This process gives the people in the organisation a sense of direction through the vision and marshals them around a common mission. It creates standards and accountability and how people should act and behave through the values. The process enables organizations to take stock of their successes so far and extract from this their key strengths, competencies and capabilities. This gives a good foundation and confidence to be aware of and tackle future opportunities and challenges. It gives the organization an opportunity to map out what resources will be needed to move into this future, and enables the organization to limit or avoid time spent on crisis management where they’re just reacting to unexpected changes that they failed to anticipate and/or prepare for.

Our advice though is that even though the strategic plan that has been developed is a great tool for long-term planning with milestones identified to also cater for the short and medium term, we need to point out that the organization’s present understanding of the future is built on the anlaysis of the current and past situation and it may be reliable enough to ensure that the stated long-range plan can be achieved. However we also need to recognize that many elements in the future are unknown and that the organization needs to be flexible while still working toward achieving the strategic plan’s stated vision. We must therefore work with this strategic plan not as a static roadmap but as a living document that must be revisited on a regular timetable as determined by the organization within the Appreciative Inquiry framework of Discovery, Dream, Design and Deploy.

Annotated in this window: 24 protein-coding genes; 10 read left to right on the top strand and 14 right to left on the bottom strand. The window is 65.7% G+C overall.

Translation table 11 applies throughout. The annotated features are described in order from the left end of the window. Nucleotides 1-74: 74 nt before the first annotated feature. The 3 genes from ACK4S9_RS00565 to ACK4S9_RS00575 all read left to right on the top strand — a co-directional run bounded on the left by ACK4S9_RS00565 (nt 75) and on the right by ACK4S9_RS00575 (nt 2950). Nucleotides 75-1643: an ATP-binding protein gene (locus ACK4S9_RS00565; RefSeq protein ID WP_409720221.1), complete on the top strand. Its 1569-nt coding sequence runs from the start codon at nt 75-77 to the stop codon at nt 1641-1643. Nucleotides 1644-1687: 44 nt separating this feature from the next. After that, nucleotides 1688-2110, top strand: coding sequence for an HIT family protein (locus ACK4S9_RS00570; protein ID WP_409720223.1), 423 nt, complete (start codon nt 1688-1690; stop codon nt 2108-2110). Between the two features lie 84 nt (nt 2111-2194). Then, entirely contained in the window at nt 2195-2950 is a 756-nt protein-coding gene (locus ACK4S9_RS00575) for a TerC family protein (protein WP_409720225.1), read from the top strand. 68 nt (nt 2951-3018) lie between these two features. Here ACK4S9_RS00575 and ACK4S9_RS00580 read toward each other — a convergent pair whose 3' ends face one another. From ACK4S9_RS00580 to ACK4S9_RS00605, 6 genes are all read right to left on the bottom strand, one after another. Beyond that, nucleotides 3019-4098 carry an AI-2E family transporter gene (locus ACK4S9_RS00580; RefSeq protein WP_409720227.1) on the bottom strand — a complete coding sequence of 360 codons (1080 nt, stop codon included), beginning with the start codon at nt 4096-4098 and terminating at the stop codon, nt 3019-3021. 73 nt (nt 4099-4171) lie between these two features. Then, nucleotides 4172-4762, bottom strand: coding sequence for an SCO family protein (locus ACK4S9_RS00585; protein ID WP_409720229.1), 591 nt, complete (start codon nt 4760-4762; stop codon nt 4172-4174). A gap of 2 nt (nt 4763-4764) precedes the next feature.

This process provides a good opportunity to exercise leadership, quoting Peter Drucker, ‘the ageless essence of leadership is to create an alignment of strengths that makes a system’s weakness irrelevant’

Twalib Ebrahim is a consultant and facilitator with The DEPOT

Simple does not mean simplistic

By Twalib Ebrahim

As facilitators we are brought in to tackle organizational challenges facing our clients, as such we believe we are responsible to make things better for the staff and organisation as a whole. So to be effective as a facilitator, you need to run programmes that truly make a positive impact for the client organisation! This means that as facilitators we need to design and implement initiatives and interventions that tackles real problems and makes better the lives of the people who we are contracted to help.